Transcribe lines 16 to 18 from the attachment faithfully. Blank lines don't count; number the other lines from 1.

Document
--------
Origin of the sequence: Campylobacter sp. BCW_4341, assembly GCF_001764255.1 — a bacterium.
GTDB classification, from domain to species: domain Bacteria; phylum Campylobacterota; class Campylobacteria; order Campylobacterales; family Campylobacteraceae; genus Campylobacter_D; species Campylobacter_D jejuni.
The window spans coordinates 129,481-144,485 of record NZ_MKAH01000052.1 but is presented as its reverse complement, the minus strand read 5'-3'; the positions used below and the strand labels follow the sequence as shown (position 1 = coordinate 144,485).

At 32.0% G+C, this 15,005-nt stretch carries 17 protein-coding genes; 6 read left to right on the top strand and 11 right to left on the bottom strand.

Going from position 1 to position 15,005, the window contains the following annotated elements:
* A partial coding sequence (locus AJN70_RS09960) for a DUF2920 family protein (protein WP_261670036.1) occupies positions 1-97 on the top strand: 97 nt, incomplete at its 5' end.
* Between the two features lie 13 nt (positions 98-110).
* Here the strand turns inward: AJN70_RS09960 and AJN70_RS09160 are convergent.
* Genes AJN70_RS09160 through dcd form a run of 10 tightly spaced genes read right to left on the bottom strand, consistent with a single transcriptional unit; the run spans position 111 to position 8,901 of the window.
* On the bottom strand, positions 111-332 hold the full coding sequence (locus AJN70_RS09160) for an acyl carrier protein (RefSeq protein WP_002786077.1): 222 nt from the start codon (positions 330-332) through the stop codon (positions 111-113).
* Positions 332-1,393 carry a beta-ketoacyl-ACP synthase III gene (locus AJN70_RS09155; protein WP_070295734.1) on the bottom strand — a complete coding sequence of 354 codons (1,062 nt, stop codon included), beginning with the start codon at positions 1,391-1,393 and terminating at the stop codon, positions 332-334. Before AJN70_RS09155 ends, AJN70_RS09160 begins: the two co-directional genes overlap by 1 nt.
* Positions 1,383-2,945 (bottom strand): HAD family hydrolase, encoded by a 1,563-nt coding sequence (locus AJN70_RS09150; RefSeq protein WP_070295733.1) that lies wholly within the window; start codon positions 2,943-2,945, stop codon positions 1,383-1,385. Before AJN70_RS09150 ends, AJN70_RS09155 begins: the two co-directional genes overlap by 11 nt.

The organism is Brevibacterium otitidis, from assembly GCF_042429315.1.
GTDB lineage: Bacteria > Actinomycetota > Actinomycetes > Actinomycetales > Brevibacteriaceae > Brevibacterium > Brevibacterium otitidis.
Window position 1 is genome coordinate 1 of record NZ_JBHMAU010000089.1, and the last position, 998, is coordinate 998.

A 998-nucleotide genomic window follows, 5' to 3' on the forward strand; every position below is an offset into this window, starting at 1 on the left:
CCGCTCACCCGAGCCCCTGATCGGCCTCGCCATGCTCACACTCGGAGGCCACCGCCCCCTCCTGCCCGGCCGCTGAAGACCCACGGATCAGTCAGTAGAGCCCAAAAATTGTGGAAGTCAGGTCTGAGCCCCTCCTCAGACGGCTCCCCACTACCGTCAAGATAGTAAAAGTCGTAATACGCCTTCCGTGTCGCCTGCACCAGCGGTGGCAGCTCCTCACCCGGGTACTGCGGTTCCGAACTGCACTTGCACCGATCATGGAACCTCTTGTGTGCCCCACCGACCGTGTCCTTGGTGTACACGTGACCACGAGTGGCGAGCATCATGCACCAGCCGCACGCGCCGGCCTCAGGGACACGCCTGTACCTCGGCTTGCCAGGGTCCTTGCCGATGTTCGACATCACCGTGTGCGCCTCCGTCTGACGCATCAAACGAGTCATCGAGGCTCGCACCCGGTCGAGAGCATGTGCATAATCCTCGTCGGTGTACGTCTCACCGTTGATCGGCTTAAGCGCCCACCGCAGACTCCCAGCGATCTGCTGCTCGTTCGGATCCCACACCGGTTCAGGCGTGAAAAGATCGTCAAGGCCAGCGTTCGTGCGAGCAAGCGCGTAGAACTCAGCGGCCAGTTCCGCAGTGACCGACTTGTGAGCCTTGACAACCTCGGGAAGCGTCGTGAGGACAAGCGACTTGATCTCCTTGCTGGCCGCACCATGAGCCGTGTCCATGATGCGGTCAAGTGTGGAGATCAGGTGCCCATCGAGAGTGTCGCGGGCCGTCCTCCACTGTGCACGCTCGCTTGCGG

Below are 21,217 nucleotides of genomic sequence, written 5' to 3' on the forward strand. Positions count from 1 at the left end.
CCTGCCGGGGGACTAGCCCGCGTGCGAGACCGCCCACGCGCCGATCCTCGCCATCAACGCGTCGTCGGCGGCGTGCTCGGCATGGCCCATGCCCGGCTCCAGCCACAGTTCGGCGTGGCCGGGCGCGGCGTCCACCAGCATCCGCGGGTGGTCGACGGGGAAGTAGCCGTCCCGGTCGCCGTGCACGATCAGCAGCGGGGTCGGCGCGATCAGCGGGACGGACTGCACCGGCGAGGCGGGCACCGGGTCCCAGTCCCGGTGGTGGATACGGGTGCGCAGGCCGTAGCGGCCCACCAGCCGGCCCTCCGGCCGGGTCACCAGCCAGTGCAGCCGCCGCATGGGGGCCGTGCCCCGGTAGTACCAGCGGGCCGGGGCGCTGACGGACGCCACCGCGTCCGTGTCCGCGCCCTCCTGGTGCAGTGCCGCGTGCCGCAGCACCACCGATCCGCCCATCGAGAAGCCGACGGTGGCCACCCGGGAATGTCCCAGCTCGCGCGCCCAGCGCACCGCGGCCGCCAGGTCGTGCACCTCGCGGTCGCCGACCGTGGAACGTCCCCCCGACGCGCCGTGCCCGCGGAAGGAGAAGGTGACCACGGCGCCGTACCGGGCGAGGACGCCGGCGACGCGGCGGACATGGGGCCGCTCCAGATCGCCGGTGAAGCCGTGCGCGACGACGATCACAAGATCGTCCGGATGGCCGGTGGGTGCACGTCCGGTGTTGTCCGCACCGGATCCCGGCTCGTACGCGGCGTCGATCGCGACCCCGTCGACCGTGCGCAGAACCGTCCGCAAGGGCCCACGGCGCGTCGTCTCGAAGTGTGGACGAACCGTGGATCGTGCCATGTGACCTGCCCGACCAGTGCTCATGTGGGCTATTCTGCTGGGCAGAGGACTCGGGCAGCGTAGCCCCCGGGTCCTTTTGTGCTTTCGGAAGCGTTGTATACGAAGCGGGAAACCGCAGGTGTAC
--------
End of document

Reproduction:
A 998-nucleotide genomic window follows, 5' to 3' on the forward strand; every position below is an offset into this window, starting at 1 on the left:
CCGCTCACCCGAGCCCCTGATCGGCCTCGCCATGCTCACACTCGGAGGCCACCGCCCCCTCCTGCCCGGCCGCTGAAGACCCACGGATCAGTCAGTAGAGCCCAAAAATTGTGGAAGTCAGGTCTGAGCCCCTCCTCAGACGGCTCCCCACTACCGTCAAGATAGTAAAAGTCGTAATACGCCTTCCGTGTCGCCTGCACCAGCGGTGGCAGCTCCTCACCCGGGTACTGCGGTTCCGAACTGCACTTGCACCGATCATGGAACCTCTTGTGTGCCCCACCGACCGTGTCCTTGGTGTACACGTGACCACGAGTGGCGAGCATCATGCACCAGCCGCACGCGCCGGCCTCAGGGACACGCCTGTACCTCGGCTTGCCAGGGTCCTTGCCGATGTTCGACATCACCGTGTGCGCCTCCGTCTGACGCATCAAACGAGTCATCGAGGCTCGCACCCGGTCGAGAGCATGTGCATAATCCTCGTCGGTGTACGTCTCACCGTTGATCGGCTTAAGCGCCCACCGCAGACTCCCAGCGATCTGCTGCTCGTTCGGATCCCACACCGGTTCAGGCGTGAAAAGATCGTCAAGGCCAGCGTTCGTGCGAGCAAGCGCGTAGAACTCAGCGGCCAGTTCCGCAGTGACCGACTTGTGAGCCTTGACAACCTCGGGAAGCGTCGTGAGGACAAGCGACTTGATCTCCTTGCTGGCCGCACCATGAGCCGTGTCCATGATGCGGTCAAGTGTGGAGATCAGGTGCCCATCGAGAGTGTCGCGGGCCGTCCTCCACTGTGCACGCTCGCTTGCGG

Below are 21,217 nucleotides of genomic sequence, written 5' to 3' on the forward strand. Positions count from 1 at the left end.